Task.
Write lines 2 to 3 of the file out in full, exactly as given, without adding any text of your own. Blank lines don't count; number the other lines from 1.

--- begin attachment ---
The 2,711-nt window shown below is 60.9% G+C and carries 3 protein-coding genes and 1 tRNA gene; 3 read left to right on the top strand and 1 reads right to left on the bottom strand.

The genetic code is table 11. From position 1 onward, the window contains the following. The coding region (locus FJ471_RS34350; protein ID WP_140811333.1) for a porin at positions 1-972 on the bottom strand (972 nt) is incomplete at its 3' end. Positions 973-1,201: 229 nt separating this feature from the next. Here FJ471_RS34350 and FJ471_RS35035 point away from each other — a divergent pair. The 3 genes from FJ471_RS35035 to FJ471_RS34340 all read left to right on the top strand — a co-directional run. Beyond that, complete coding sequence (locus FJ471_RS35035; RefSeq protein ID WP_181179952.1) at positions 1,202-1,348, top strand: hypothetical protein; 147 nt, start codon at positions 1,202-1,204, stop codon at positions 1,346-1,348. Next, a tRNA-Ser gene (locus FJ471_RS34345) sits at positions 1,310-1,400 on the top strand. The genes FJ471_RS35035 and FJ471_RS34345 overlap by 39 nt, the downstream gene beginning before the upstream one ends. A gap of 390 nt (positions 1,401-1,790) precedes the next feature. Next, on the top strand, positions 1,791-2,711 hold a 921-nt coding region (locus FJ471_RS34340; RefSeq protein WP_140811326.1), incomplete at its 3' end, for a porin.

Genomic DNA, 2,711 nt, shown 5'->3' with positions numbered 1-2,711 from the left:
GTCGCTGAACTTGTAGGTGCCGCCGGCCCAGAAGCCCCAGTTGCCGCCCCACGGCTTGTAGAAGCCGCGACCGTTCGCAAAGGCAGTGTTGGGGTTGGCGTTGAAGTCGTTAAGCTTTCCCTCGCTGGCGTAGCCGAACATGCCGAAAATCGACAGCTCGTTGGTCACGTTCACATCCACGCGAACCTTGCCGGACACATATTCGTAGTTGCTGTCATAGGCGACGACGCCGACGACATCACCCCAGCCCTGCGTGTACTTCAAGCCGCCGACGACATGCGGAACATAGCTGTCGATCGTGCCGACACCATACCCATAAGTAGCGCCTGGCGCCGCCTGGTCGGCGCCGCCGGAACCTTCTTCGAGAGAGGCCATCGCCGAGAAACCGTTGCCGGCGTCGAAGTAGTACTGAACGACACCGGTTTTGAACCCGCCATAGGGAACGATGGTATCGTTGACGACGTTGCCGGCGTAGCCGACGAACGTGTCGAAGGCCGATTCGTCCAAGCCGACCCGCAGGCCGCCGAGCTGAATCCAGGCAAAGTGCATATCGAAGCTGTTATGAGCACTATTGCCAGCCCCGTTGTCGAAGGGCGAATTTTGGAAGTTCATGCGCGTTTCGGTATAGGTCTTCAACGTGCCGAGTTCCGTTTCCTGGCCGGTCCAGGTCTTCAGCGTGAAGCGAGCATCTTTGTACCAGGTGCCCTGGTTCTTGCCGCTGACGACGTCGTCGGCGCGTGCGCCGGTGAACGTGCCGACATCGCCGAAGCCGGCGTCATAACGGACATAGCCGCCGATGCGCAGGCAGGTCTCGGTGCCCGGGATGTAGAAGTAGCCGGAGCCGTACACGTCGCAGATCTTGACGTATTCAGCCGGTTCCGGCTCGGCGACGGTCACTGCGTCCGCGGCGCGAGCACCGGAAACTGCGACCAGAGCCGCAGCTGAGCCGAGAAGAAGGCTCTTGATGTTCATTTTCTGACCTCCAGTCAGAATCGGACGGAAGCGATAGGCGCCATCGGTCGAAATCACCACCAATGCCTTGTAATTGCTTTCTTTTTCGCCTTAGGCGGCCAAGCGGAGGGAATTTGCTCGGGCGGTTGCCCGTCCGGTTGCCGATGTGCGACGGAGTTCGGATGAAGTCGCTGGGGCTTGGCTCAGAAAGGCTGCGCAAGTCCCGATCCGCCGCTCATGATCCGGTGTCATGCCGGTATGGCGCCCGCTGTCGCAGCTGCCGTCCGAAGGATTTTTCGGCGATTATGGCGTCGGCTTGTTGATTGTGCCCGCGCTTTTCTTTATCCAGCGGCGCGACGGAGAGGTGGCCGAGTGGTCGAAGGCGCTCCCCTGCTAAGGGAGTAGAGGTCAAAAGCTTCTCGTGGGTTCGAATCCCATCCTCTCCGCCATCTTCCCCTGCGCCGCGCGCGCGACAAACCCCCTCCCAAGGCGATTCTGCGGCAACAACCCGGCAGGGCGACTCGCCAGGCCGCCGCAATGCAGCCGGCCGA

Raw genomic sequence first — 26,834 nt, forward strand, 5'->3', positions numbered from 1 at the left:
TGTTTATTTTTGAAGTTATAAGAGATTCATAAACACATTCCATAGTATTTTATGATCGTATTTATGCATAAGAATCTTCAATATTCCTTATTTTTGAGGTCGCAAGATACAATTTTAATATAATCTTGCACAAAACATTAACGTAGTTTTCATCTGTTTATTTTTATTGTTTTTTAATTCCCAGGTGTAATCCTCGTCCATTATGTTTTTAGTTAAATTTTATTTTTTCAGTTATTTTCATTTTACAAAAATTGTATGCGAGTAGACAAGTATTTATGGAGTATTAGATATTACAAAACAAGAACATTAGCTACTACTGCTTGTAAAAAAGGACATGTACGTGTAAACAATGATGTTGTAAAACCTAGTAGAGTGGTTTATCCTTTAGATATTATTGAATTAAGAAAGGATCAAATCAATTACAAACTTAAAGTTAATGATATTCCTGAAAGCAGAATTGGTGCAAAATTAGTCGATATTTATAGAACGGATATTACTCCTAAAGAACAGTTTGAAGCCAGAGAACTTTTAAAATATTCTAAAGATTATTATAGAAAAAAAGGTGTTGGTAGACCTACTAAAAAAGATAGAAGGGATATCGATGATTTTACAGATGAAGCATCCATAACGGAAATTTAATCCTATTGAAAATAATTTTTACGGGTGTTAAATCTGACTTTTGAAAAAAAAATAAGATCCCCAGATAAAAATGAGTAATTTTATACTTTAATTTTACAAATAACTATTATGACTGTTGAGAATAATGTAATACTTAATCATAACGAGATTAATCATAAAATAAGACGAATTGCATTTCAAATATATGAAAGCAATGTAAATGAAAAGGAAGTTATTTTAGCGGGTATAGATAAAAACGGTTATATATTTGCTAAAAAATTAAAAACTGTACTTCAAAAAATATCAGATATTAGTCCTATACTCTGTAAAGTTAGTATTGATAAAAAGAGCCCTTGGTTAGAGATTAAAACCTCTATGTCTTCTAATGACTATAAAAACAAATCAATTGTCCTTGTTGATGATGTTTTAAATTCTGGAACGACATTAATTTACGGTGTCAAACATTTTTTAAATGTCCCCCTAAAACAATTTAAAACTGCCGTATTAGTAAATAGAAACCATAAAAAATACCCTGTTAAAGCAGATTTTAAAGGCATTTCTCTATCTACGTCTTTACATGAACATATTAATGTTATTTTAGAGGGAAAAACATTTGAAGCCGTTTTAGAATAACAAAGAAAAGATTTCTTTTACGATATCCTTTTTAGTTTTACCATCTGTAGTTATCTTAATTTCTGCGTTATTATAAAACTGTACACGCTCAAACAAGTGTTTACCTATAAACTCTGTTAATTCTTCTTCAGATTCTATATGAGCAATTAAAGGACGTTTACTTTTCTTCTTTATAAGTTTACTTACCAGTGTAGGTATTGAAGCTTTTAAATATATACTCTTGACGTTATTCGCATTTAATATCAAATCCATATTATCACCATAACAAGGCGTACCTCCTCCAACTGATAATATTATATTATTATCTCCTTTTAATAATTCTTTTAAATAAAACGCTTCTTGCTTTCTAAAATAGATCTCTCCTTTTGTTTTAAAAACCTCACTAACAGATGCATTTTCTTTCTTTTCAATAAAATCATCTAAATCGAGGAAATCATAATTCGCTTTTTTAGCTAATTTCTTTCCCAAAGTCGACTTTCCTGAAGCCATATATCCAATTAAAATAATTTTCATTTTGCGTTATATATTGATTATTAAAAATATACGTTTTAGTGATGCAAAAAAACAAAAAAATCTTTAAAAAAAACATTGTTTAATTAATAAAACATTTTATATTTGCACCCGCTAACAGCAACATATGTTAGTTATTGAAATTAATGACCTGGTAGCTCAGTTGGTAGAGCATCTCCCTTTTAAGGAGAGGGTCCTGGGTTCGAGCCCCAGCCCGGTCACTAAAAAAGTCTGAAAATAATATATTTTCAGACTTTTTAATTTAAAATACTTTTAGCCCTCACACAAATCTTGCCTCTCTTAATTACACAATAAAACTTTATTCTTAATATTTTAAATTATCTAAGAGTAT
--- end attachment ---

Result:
The genetic code is table 11. From position 1 onward, the window contains the following. The coding region (locus FJ471_RS34350; protein ID WP_140811333.1) for a porin at positions 1-972 on the bottom strand (972 nt) is incomplete at its 3' end. Positions 973-1,201: 229 nt separating this feature from the next. Here FJ471_RS34350 and FJ471_RS35035 point away from each other — a divergent pair. The 3 genes from FJ471_RS35035 to FJ471_RS34340 all read left to right on the top strand — a co-directional run. Beyond that, complete coding sequence (locus FJ471_RS35035; RefSeq protein ID WP_181179952.1) at positions 1,202-1,348, top strand: hypothetical protein; 147 nt, start codon at positions 1,202-1,204, stop codon at positions 1,346-1,348. Next, a tRNA-Ser gene (locus FJ471_RS34345) sits at positions 1,310-1,400 on the top strand. The genes FJ471_RS35035 and FJ471_RS34345 overlap by 39 nt, the downstream gene beginning before the upstream one ends. A gap of 390 nt (positions 1,401-1,790) precedes the next feature. Next, on the top strand, positions 1,791-2,711 hold a 921-nt coding region (locus FJ471_RS34340; RefSeq protein WP_140811326.1), incomplete at its 3' end, for a porin.

Genomic DNA, 2,711 nt, shown 5'->3' with positions numbered 1-2,711 from the left: